Different take on Tube TV vs. RPTV

Discussion in 'Archived Threads 2001-2004' started by JJR512, Oct 26, 2002.

  1. JJR512

    JJR512 Supporting Actor

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    I know there is at least one other active thread on a similar topic, but I feel my question is a bit different.

    I'm currently saving up to buy a Sony KV-36XBR800. When I get enough money, I may see how I feel about holding out a bit longer to go for the KV-40XBR800. The current XBRs are probably some of the very best direct-view TVs you can currently buy. I like their picture quality, I like the way the picture quality maintains even if you're way off to the side, and I know they have a good feature set.

    But I'm wondering if there are any RPTVs of larger size for about the same price ($2300 for the 36" or $3000 for the 40"), that compare very favorably with the XBRs in terms of picture quality and features. Don't get me wrong, I know there are plenty of RPTVs for
     
  2. Jack Briggs

    Jack Briggs Executive Producer

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    It's up to you, Justin.

    The 36- and 40-inch WEGAs have a much better contrast ratio and much more light output than an RPTV, resulting in snappier images.

    Whereas well-designed RPTVs with 7-inch CRTs afford greater resolution and come closer to offering true HD resolution. The downside to an RPTV is a relatively limited viewing angle, darker images (must be watched in a dark or near-dark environment), and a certain degree of higher maintenance (convergence, for one). Too, RPTVs are comparitively fragile.

    However, even the 40-inch direct-view XBR cannot offer the "immersive" cinematic "feel" of a well-designed, good-sized RPTV.

    It's all about compromise.

    And in your case, you just might be better off opting for the direct-view WEGAs. They are fine sets.
     
  3. Bill Slack

    Bill Slack Supporting Actor

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    I think even a mid-grade RPTV, well calibrated, looks superior to the XBR DV sets.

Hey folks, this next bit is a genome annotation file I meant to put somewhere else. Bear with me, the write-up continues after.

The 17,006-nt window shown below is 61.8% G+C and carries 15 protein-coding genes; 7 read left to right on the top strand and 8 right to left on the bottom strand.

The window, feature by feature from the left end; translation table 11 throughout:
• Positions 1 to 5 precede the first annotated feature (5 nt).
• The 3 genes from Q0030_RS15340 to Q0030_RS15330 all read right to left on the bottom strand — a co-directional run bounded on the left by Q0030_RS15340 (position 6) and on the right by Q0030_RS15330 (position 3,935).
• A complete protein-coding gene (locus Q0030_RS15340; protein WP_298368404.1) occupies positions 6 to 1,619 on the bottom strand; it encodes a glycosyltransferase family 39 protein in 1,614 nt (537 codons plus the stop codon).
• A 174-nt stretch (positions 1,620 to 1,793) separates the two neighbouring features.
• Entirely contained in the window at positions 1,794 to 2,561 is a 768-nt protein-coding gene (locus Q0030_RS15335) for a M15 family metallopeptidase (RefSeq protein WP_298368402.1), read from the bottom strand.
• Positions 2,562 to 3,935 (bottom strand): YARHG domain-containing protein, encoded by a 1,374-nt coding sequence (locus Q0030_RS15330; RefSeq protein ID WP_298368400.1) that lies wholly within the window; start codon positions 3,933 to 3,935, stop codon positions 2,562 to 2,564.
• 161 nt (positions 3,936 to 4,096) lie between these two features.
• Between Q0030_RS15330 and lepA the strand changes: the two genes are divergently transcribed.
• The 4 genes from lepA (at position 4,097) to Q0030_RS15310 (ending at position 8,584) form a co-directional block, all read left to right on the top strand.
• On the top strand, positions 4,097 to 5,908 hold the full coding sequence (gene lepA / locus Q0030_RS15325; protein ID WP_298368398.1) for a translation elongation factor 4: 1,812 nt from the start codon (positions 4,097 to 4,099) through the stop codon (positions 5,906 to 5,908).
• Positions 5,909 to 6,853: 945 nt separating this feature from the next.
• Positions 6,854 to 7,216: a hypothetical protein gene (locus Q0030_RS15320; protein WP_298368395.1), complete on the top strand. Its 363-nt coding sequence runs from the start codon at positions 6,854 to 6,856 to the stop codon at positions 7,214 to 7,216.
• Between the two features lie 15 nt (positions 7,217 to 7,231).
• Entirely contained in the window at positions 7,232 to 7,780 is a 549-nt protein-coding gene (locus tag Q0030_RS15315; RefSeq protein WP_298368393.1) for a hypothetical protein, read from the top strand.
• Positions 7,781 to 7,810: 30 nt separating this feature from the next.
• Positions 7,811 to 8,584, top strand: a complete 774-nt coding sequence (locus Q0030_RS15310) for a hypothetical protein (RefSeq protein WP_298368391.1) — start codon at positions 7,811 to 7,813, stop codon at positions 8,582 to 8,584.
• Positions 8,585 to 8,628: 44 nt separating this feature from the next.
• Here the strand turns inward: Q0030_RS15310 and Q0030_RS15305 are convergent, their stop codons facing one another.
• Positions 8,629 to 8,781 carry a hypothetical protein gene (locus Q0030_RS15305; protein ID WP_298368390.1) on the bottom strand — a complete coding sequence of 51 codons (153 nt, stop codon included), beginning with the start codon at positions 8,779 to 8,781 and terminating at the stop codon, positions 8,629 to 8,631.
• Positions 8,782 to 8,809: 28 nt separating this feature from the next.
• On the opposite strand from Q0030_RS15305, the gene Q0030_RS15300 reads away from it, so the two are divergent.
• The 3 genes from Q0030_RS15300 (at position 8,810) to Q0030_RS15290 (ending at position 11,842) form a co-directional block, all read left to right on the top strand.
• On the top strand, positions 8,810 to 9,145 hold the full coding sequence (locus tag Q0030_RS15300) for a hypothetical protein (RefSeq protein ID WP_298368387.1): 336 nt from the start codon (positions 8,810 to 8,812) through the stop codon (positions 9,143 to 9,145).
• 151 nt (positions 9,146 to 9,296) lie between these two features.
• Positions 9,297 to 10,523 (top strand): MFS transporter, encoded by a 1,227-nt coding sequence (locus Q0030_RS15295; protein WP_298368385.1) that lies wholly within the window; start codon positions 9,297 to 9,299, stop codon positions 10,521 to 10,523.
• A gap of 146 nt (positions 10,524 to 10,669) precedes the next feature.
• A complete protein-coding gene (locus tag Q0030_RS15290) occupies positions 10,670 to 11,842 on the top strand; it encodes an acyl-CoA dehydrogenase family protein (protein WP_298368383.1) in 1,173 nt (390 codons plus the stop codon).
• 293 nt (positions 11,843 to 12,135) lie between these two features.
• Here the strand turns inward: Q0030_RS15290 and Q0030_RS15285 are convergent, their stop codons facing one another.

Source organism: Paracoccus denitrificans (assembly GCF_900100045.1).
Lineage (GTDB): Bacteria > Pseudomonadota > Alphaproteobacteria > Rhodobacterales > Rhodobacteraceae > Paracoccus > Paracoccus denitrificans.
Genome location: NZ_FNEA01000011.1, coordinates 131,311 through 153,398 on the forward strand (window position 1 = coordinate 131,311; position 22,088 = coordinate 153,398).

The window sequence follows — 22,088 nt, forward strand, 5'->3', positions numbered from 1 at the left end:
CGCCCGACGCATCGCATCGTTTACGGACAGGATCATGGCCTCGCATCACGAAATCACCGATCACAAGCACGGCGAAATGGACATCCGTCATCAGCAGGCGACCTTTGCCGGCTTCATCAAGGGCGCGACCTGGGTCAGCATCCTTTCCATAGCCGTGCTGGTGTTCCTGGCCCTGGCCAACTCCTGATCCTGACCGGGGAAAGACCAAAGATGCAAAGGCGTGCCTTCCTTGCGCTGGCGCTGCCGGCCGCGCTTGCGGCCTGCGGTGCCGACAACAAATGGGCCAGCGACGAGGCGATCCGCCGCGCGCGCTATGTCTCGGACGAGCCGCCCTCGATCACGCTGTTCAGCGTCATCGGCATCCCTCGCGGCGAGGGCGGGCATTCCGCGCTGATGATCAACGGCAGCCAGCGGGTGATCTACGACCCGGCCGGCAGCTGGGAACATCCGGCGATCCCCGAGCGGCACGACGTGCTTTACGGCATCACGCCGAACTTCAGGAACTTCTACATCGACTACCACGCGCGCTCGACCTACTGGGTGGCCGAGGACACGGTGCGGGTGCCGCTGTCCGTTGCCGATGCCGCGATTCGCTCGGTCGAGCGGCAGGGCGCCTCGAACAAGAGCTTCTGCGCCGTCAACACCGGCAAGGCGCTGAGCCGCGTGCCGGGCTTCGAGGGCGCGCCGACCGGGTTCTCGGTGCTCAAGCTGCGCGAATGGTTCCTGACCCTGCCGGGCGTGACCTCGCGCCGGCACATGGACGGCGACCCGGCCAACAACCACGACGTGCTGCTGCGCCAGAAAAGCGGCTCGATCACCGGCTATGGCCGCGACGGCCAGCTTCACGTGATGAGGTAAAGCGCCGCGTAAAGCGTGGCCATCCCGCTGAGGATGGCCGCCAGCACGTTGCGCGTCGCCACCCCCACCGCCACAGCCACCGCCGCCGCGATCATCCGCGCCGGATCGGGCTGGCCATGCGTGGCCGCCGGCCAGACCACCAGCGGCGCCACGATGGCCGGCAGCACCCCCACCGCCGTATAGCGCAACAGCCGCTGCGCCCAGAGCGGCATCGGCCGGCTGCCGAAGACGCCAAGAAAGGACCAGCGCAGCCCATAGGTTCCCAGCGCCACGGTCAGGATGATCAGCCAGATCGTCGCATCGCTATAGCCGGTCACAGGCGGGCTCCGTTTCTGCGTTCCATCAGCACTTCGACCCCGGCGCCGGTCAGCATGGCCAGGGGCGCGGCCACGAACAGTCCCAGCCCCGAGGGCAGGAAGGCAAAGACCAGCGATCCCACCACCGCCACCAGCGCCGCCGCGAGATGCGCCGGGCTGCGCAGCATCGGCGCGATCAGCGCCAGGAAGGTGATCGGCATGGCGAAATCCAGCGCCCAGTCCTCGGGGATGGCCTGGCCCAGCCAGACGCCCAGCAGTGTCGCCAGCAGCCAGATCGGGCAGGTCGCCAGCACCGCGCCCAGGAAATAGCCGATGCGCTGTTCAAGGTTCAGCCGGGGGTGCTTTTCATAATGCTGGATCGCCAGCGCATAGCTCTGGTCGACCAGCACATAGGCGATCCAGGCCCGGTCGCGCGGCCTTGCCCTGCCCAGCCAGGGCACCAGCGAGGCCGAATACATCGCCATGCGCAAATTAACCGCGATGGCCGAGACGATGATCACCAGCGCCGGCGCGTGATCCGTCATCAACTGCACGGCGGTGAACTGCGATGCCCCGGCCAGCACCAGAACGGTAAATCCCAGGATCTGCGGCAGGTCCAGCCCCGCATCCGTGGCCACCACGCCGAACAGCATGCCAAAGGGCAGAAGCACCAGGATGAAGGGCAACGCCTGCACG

A 50-ish Panasonic plus $500 for an ISF calibration would be well under $3k. RP sets don't have a trinitron/shadowmask to deal with, for one, plus the larger image size. You will have problems will off-angle viewing, but not to the degree in the past. But you can higher resolution, and a much larger picture. And I think the overall picture quality (ignoring size) from a good viewing angle is superior on a RP set.
     
  4. Jan Strnad

    Jan Strnad Screenwriter

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    Don't be afraid to consider a smaller RPTV. At about 8', my 42" looks right to me, and the bigger the screen, the more trouble you'll have with mediocre signals. But, as said above, don't expect the "snap" you get from a direct view set.

    Jan
     
  5. JJR512

    JJR512 Supporting Actor

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    OK, so I looked at Crutchfield for RPTVs in the ~$3000 range (no higher), and saw the Sony KP-57WV600. Now I haven't paid much attention to RPTVs so far so I'm not very familiar with Sony's (or anyone else's) naming conventions, so I don't know where the WV series stands in comparison to other Sony RPTVs or to anyone else's. However, I see it's got adjustable DRC, just as the XBR direct-view TVs, so I guess that's a plus.
    So, is this model one you might recommend for an RPTV instead of the Sony XBR800 series? What other models should I take a serious look at, again keep price at $3000 or less?
     
  6. JJR512

    JJR512 Supporting Actor

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  7. Michael TLV

    Michael TLV THX Video Instructor/Calibrator

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    Greetings

    One thing you will have to deal with if you go with DV is most likely geometry flaws that simply cannot be fixed. You may also have to deal with some convergence issues that are pretty much unfixable short of swapping out the TV.

    RPTV's are capable of greater detail than DV's that you are looking at. They need it of course since the detail is spread out over more real estate.

    Even at 8 feet, you can usually sit 4 to 6 comfortably in a room and for all to still get a good view of the image.

    sure it probably couldn't accommodate 10 to 15 people, but who cares?

    Best picture possible from the sweat spot.

    Regards
     
  8. JJR512

    JJR512 Supporting Actor

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    Maybe the Pioneer Elite PRO-520HD? Is that pretty good? I've found a few places online selling it for under $3500, and might be willing to pay a bit more for an Elite, if it's worth it.
     

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